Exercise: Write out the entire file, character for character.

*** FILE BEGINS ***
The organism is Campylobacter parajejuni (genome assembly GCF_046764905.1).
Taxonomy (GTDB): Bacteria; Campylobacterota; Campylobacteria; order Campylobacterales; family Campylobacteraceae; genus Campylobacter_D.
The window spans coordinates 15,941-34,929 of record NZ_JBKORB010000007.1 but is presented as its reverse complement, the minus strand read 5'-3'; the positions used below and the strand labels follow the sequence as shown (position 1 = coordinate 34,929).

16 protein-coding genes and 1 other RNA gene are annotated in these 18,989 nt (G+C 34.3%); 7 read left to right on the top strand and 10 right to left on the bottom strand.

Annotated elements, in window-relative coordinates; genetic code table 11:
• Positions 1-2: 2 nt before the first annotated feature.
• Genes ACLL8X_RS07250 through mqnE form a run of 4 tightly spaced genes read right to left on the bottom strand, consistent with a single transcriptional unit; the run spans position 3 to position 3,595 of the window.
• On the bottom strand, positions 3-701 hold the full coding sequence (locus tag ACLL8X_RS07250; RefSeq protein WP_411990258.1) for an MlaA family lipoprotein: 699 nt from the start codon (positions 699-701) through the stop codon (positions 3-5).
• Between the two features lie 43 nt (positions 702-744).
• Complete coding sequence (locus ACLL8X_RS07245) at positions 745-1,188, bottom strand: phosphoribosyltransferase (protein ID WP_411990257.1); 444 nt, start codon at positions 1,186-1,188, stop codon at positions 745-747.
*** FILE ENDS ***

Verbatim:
The organism is Campylobacter parajejuni (genome assembly GCF_046764905.1).
Taxonomy (GTDB): Bacteria; Campylobacterota; Campylobacteria; order Campylobacterales; family Campylobacteraceae; genus Campylobacter_D.
The window spans coordinates 15,941-34,929 of record NZ_JBKORB010000007.1 but is presented as its reverse complement, the minus strand read 5'-3'; the positions used below and the strand labels follow the sequence as shown (position 1 = coordinate 34,929).

16 protein-coding genes and 1 other RNA gene are annotated in these 18,989 nt (G+C 34.3%); 7 read left to right on the top strand and 10 right to left on the bottom strand.

Annotated elements, in window-relative coordinates; genetic code table 11:
• Positions 1-2: 2 nt before the first annotated feature.
• Genes ACLL8X_RS07250 through mqnE form a run of 4 tightly spaced genes read right to left on the bottom strand, consistent with a single transcriptional unit; the run spans position 3 to position 3,595 of the window.
• On the bottom strand, positions 3-701 hold the full coding sequence (locus tag ACLL8X_RS07250; RefSeq protein WP_411990258.1) for an MlaA family lipoprotein: 699 nt from the start codon (positions 699-701) through the stop codon (positions 3-5).
• Between the two features lie 43 nt (positions 702-744).
• Complete coding sequence (locus ACLL8X_RS07245) at positions 745-1,188, bottom strand: phosphoribosyltransferase (protein ID WP_411990257.1); 444 nt, start codon at positions 1,186-1,188, stop codon at positions 745-747.